Residential Property

Simplified Vendor Disclosure to Provide Further Buyer Protection.

Simplified vendor disclosure

The Sale of Land Act 1962 (Vic) (“the Act”) has been amended to simplify vendor disclosure and increase consumer protection. The amendments impact the disclosure requirements for the Vendor’s Statement (or Section 32), which accompanies the Contract of Sale.

Owners Corporations

Prior to 1 October 2014, where a vendor sold a property affected by an Owners Corporation (OC), Section 32 of the Act required the Vendor’s Statement to include an Owners Corporation Certificate. An Owners Corporation Certificate had to satisfy section 151(4) of the Owners Corporation Act 2006 and include details of OC fees, special levies, insurance, legal actions or liabilities of the Owners Corporation and licences affecting the common property.

The Certificate had to be accompanied by the most recent minutes of the Annual General Meeting (AGM),the prescribed Statement of Advice and Information for prospective purchasers and lot owners, and the OC rules.
Inclusion of an Owners Corporation Certificate is now optional – the vendor is now permitted to specify the above information in the Vendor’s Statement, attaching the rules and most recent Minutes of the AGM.

An OC is considered inactive if it has not had an AGM, fixed any fees or held any insurance in the last 15 months, and is therefore not required to include an Owners Corporation Certificate – however, the Vendor’s Statement should clearly note that the OC is inactive. Even if an OC can be described as inactive, other parts of the Act cannot be disregarded – particularly the interplay of section 11 of the Act and sections 59 and 60 of the Owners Corporation Act, which requires a vendor when selling land affected by an OC to have current insurance in accordance with the Owners Corporation Act.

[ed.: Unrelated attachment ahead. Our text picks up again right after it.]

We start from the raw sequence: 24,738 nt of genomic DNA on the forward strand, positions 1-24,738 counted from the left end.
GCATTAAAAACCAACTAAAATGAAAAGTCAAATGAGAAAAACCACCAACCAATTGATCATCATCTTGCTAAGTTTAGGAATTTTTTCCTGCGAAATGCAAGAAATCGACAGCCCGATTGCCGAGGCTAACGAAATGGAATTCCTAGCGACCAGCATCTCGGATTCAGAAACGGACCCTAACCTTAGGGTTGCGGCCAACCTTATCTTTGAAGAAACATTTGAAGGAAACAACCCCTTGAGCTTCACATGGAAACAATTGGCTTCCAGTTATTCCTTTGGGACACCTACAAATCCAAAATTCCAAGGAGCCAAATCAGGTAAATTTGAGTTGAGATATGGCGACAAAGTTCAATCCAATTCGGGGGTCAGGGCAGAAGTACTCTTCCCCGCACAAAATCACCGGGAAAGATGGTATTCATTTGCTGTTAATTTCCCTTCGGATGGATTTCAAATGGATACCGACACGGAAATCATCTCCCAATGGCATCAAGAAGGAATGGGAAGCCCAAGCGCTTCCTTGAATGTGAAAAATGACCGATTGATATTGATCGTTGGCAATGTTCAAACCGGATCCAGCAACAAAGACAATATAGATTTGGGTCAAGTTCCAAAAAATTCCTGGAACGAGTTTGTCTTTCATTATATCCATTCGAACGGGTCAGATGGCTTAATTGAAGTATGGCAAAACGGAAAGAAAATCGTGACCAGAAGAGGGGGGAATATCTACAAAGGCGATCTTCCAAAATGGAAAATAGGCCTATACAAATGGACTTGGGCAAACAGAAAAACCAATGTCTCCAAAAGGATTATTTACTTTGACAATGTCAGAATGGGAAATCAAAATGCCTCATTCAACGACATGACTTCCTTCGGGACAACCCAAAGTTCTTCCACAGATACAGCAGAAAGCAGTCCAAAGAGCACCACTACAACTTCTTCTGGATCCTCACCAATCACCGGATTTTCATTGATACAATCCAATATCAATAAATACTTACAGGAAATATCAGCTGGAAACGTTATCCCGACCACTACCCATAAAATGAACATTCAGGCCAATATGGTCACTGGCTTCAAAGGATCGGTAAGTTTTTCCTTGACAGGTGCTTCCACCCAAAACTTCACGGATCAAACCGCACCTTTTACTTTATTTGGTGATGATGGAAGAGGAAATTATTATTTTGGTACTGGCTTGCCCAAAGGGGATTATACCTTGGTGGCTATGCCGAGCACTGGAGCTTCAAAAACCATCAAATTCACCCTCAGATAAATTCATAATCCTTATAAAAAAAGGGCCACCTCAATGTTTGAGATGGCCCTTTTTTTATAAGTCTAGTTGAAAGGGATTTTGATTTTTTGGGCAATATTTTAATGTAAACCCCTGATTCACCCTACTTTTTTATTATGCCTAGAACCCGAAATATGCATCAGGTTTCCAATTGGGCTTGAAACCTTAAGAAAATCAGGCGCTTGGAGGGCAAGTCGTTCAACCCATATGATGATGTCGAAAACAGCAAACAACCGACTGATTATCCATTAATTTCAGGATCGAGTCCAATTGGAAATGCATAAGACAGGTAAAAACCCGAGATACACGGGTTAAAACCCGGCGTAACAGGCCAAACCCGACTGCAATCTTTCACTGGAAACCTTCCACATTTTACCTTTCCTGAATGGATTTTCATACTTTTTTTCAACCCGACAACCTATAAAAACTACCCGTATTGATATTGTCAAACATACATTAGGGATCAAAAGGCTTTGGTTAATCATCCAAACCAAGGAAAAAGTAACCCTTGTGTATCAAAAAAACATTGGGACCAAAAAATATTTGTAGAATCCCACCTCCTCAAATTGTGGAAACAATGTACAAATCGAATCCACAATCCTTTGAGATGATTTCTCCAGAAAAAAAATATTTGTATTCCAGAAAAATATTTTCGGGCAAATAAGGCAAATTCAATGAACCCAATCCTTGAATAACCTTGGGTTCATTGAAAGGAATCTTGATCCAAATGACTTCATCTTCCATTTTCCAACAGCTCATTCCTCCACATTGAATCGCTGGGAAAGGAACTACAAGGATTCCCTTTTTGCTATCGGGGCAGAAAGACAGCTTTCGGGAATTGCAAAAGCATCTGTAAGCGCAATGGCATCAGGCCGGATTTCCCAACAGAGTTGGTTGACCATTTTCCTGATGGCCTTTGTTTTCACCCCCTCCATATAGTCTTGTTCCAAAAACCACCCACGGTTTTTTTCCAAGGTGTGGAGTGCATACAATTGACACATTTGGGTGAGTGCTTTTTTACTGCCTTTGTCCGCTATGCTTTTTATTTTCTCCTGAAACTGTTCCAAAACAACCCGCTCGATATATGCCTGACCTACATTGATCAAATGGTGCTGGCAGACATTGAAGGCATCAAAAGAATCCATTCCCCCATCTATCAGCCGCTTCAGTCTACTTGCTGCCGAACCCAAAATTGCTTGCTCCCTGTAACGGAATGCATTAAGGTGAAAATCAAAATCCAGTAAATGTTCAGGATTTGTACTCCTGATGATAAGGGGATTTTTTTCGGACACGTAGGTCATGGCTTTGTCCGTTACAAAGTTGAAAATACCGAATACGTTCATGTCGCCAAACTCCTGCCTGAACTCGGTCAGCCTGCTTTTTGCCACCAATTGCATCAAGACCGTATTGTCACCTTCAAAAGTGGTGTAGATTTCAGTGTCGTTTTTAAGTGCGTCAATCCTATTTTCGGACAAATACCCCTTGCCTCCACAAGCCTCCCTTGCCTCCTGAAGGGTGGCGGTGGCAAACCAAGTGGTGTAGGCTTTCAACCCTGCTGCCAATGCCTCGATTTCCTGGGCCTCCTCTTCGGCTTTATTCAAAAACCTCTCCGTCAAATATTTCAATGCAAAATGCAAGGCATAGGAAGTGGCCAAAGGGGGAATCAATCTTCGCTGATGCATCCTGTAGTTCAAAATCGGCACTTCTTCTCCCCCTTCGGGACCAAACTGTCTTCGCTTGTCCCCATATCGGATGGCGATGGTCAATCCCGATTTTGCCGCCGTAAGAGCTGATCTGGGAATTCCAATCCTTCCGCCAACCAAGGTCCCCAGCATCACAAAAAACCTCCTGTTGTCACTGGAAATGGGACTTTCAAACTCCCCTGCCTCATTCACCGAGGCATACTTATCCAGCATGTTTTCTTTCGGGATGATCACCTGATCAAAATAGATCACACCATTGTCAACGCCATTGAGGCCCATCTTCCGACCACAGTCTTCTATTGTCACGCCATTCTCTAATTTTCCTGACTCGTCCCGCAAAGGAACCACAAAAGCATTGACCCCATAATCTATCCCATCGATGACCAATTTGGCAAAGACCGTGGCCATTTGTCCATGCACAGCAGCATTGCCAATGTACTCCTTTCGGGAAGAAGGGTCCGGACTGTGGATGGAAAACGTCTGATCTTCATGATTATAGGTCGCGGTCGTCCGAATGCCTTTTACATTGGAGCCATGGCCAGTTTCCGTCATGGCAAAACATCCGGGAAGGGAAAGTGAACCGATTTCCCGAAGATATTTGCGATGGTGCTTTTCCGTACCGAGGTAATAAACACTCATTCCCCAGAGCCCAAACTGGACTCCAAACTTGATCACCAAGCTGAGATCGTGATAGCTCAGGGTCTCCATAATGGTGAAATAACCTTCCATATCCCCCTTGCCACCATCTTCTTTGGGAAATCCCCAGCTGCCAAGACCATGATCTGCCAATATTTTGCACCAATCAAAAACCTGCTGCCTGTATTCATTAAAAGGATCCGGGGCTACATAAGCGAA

The only other circumstances where OC insurance is not required by the Owners Corporation Act are where there is a two-lot subdivision (Section 7) or where there is no common property and the OC has passed a unanimous resolution that each lot owner agrees to arrange their own insurance (Section 63).
Under sections 59 and 60 of the Owners Corporation Act, all other OCs are required to have reinstatement and replacement insurance for all buildings on the common property and public liability insurance of not less than $10 million.
If the OC does not have the required insurance, a purchaser is entitled to avoid the sale at anytime prior to settlementthis requirement cannot be contracted away Vendors selling properties affected by inactive OCs are forced to run the risk that purchasers will avoid the sale anytime prior to settlement or to obtain insurance at their own expense, usually without a contribution from other lot owners